First published by Daily Maverick 168 weekly newspaper
Globally, the rise of “me culture” and “me culture shaming” have been blamed for people refusing to wear masks, despite regulations by governments.
As a second wave of coronavirus infections hits South Africa, psychologist Garret Barnwell argues that the country needs to find different and creative ways to talk to people about wearing masks.
In the Covid-19 democracy survey, conducted by the University of Johannesburg and the Human Sciences Research Council between April and September, people were asked whether, and how regularly, they wore a face mask when leaving their homes.
Full compliance was low (37%) early in April during the initial weeks of Level 5 lockdown. By the end of April, compliance increased to 50% of adults. The practice peaked and stabilised at just over 70% in July, August and September. Among the other 30% of adults, 20% said they wore a mask “most of the time”, and about 7% said they wore a mask “some of the time”. Only 2% said they never (or not often) wore a mask and 1% chose not to say.
As Covid-19 infection rates shoot up in four provinces, so have complaints and discussions about mask-wearing. Barnwell says blaming “me culture” for the lack of compliance might not be entirely right.
“Broadly speaking, there are two general ways in which people relate to one another. In humanities, we call these two styles ‘me cultures’ and ‘we cultures’.”
“Me culture” is focused on the individual as an independent entity, focused more on one’s own needs and desires, while “we culture” sees community members as interdependent on one another. A “me culture” may focus on independent liberties and human rights, while a “we culture” may consider the broader needs and rights of others.
But he said non-compliance with measures implemented to prevent the spread of the coronavirus was not necessarily driven entirely by “me culture”.
“This is what makes addressing the issue of mask-wearing so difficult. First, I think that there is varying information going around on when to wear a mask and practices to limit exposure,” Branwell said.
“For instance, it is still important to keep a safe distance of 1.5 metres outdoors. Also, people’s needs and desires differ, as do their level of risk so, for some, meeting up with someone may be important for mental health – especially for those who are living alone. Additionally, alcohol may reduce a person’s sense of risk and this may lead to them breaking mask-wearing protocols.
“I also think social media has played a role in spreading fake news about the severity of the virus. For instance, Donald Trump calling the virus ‘a mild flu’ is not helpful and influences some people’s perception of risk.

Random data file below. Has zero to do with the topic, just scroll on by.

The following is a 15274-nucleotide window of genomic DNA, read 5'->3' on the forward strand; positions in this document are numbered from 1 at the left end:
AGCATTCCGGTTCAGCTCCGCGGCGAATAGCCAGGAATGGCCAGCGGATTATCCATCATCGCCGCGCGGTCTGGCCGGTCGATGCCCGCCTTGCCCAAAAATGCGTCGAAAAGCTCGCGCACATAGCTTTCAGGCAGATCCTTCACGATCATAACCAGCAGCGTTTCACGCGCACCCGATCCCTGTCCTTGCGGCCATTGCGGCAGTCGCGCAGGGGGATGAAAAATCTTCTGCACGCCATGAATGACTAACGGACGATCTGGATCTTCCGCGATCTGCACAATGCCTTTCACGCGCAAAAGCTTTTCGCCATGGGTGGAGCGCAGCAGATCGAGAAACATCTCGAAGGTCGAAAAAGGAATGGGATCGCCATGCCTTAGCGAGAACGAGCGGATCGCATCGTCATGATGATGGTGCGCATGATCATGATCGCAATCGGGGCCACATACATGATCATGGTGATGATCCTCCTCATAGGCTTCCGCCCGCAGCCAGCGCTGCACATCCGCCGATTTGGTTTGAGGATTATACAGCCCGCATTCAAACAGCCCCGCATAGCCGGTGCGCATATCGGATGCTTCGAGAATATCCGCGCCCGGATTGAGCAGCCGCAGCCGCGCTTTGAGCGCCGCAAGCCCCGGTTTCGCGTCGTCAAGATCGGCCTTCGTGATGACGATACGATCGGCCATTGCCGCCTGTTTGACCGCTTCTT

“That being said, I do think that ‘me culture’ plays a role in this process,” Barnwell said. “If you come from a culture that is more individualistic, you’re probably less likely to be mindful of the needs, desires, but also the risks of others. This thinking puts people’s rights up against one another … Another term that we could use for the ‘me culture’ is perhaps privilege.
“The ‘we culture’ is one that places emphasis on being mindful of other people, their needs, desires and having an understanding that the rights of one group do not cancel out the rights of others.
“The actions that we take have an impact on one another. We need to find a way that we keep those at higher risk from being exposed to the virus. That may mean reducing certain privileges. Here, I would like to emphasise that it is a privilege to be able to go to bars in the middle of an epidemic, for instance. Some people may experience restrictions and mask-wearing as unjust. The liberatory psychiatrist Franz Fanon said that what is just may be experienced as an injustice to those who hold privilege.
“In a ‘we culture’, we would be more concerned with safeguarding those most vulnerable and consider adopting the practice to reduce the potential harm to others. In South Africa, I think that many do consider the needs and risks to others, but I think that there is also some fatigue after a year. It is important to re-emphasise the importance of safeguarding others,” Barnwell said.
He said similarly to the US during spring break, where youth continued to party through the pandemic and exposed their communities, South Africa was now also seeing what happens when “me culture” and a culture of drinking meet.
Barnwell said it was important to improve regulations and awareness about the importance of mask-wearing.
“I think people have Covid fatigue. As we get closer to the festive season, people desire a sense of connection and psychological relief.” It was important to consider this when getting buy-in for mask wearing.
As it could be “a year or two until South Africa had access to a Covid-19 vaccine”, careful consideration needed to be given to motivate people to wear masks.
“Unfortunately, ‘me culture’ shaming may not help people to wear masks”; instead, we may need to review how well businesses are regulating mask use and social distancing in their facilities.” DM168
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